Pope Benedict XVI (r) meets the Rev. Tadeusz Rydzyk during a meeting at his summer residence in Castel Gandolfo on August 5, 2007.
The pope met with Rydzyk at his summer residence at Castel Gandolfo, Italy, on Sunday. The controversial priest is head of a media empire that includes the powerful right-wing radio station Radio Maryja. The unannounced private audience came to light when photos showing the pope with Rydzyk and two other Polish priests were published in Polish newspapers Tuesday. The Vatican has not commented on the meeting.
'An Appearance of Legitimacy'
German and international Jewish organizations were furious that the pope had met the alleged anti-Semite. A clearly angry Dieter Graumann, vice-president of the Central Council of Jews in Germany, told SPIEGEL ONLINE the meeting was "outrageous and appalling." "One would expect more sensitivity, particularly from a German pope," he said Thursday. "One would expect the Vatican to clearly distance itself from Rydzyk and 'Radio Race-Hate.' Instead, they are lending it an appearance of legitimacy. It is a disastrous mistake from someone in a very important position, and the Vatican should act swiftly to correct the error."
Other Jewish leaders also condemned the meeting. "You have unfortunately lent him the priceless credibility of your office and integrity in the eyes of the world," said Abraham Foxman of the US-based Anti-Defamation League Wednesday, while the European Jewish Congress said it was "shocked" by the meeting, adding that the pope had effectively given "his blessing (to) a man and an institution that have tarnished the image of the Polish Church."
Shimon Samuels, who heads the Simon Wiesenthal Center's European office in Paris, told Reuters that he expected "greater sensitivity" from the pope on such issues, adding that he had asked the pope to condemn statements from Radio Maryja even before the meeting. "Nothing has come out," he said.
"There should be no place in the Church for someone who spreads anti-Semitism," Rabbi Marvin Hier, the founder and dean of the Simon Wiesenthal Center in Los Angeles, told the Associated Press. "Unless it was to discipline Father Rydzyk, having him in the company of the pope is an embarrassment."
'Goebbels with a Collar'
In remarks to the New York Times in mid-July after the alleged anti-Semitic recordings were made public, Hier said he had written to the head of the Warsaw bishops' conference and to the head of Rydzyk's religious order at the Vatican, demanding that the priest -- who he described, in a reference to Hitler's notorious propaganda minister, as "a Goebbels with a collar" -- be punished. Israel's ambassador to Poland has also urged Polish and Roman Catholic authorities to condemn Rydzyk.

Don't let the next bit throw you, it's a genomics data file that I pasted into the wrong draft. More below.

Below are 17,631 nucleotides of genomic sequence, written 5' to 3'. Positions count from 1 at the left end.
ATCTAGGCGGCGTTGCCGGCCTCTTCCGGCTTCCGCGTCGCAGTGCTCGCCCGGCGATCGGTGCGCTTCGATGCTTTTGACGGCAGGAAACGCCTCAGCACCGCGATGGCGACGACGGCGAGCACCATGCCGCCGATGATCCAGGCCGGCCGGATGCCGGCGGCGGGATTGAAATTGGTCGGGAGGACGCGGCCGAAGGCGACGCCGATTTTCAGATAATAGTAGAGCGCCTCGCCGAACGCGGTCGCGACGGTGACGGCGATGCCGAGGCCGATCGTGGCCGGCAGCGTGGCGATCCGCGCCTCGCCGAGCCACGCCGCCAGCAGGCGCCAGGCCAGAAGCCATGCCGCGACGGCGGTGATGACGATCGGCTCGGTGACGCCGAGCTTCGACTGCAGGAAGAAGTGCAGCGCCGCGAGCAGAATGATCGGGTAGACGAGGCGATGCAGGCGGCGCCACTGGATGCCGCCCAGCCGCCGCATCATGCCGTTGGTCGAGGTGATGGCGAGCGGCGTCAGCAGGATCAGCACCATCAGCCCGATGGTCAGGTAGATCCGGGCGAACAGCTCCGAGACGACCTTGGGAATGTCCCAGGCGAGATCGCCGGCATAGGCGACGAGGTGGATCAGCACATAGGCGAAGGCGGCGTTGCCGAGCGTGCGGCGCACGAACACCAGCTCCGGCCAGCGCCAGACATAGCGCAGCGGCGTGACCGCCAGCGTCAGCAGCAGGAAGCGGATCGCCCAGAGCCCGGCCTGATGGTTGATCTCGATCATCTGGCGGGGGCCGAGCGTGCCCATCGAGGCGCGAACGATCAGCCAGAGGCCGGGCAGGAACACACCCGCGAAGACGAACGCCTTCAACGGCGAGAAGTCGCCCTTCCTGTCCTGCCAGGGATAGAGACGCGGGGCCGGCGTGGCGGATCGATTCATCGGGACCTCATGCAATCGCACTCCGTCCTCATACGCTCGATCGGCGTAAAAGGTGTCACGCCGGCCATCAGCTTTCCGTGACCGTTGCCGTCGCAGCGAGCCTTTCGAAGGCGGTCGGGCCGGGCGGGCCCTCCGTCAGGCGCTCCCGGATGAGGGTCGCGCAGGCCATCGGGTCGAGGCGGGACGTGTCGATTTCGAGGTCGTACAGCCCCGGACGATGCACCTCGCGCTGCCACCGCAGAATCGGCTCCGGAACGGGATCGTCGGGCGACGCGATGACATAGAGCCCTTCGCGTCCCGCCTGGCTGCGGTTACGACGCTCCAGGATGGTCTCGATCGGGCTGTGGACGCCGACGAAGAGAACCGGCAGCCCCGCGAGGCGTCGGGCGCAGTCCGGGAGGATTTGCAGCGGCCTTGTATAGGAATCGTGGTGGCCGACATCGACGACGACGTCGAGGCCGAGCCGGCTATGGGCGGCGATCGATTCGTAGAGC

Both the Polish and German Bishops' Conferences declined to comment on the pope's meeting with Rydzyk when contacted by SPIEGEL ONLINE. However the Rev. Josef Kloch, spokesman for the Polish Bishops' Conference, said that it was "very possible" the conference would discuss the issue at a meeting later in August in a bid to reach a common position on Radio Maryja. In 2006, the Polish Bishops' Conference wrote a letter to Radio Maryja urging it to stay out of politics.
In the remarks that were caught on tape earlier this year, Rydzyk allegedly said that Jews were greedy and that Polish President Lech Kaczynski was "in the pockets of the Jewish lobbies." The remarks were published in July in the Polish weekly Wprost, which insists the tapes are genuine. Rydzyk has claimed that the tapes were doctored. However, Polish public prosecutors announced Thursday that they are analyzing the audio tapes before deciding whether to launch a criminal investigation.
Radio Maryja is hugely popular in Poland and its support is thought to have been crucial in getting Kaczynski's Law and Justice party elected in 2005. It has been criticized for xenophobic, nationalist and anti-Semitic broadcasting, with Catholic leaders in Poland among the critics.
German-born Benedict XVI has been criticized in the past for not doing enough to reach out to the Jewish community, despite a high-profile visit to the Nazi death camp Auschwitz in 2006. His predecessor, John Paul II, was acclaimed for his efforts to build ties to Jews.